"We will study the proposed Anti-Superstition and Black Magic Bill prepared by Maharashtra government and bring it in Karnataka too", Mr Siddaramaiah told reporters in Delhi.
Karnataka government's decision comes a week after the killing of rationalist Narendra Dabholkar in Pune.
Mr Siddaramaiah said there was a necessity to ban practitioners of black magic and those who practice inhuman rituals have been exploiting the people in the name of religious faith.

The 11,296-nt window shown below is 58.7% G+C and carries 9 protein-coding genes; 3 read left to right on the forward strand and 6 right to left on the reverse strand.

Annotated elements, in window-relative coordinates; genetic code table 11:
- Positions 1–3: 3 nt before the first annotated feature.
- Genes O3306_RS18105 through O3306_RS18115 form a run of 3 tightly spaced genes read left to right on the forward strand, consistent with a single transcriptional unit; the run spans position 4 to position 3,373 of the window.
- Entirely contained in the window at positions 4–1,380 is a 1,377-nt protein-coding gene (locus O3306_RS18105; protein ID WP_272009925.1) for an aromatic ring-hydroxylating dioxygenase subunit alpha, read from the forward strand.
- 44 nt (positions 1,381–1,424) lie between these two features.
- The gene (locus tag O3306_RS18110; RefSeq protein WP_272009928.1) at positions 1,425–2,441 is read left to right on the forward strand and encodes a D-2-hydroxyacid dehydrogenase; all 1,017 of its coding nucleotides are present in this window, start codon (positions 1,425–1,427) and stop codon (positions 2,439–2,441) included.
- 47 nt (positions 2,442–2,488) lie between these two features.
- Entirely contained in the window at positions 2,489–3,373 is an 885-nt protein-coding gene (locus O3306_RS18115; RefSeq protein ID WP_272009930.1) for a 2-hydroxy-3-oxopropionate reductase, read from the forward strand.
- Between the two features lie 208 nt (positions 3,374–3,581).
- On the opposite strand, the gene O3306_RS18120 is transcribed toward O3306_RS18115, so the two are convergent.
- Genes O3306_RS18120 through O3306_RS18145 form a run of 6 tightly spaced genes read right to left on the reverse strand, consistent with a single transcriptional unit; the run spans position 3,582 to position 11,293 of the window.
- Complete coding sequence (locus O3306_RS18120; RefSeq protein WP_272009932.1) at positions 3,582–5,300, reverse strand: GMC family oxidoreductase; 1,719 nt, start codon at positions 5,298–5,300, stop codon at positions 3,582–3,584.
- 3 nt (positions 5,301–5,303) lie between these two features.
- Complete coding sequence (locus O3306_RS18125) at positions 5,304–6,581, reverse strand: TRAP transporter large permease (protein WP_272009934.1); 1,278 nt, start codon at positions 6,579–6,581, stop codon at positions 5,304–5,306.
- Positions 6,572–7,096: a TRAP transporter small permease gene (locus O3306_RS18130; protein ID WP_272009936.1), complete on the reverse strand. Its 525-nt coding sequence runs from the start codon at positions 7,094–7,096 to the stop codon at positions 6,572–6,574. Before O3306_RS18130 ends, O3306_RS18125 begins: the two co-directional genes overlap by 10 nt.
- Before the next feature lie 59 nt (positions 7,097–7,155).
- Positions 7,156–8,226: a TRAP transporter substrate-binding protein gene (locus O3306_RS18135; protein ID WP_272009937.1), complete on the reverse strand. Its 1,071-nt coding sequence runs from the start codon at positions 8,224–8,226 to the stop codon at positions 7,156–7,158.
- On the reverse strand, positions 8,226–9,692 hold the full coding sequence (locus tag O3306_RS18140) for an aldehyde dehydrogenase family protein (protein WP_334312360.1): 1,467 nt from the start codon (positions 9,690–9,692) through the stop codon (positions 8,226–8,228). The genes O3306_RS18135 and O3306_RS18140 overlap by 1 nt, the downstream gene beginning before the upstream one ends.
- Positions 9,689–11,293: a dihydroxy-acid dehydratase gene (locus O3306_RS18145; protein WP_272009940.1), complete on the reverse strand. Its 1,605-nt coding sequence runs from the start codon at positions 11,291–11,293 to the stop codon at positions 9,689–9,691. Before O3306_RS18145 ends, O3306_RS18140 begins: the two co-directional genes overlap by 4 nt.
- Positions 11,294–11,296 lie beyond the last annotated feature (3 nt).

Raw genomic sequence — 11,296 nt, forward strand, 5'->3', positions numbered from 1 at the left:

In Maharashtra, Mr Dabholkar had drafted the Anti-Superstition and Black Magic Bill over a decade ago but it repeatedly failed to get through the state legislature.
Taking a strong position against a controversial ritual "made snana", which is performed in several temples in the state, the chief minister said such practices should be banned.
"Made snana" refers to devotees rolling over plantain leaves containing leftovers of the food served to Brahmins.
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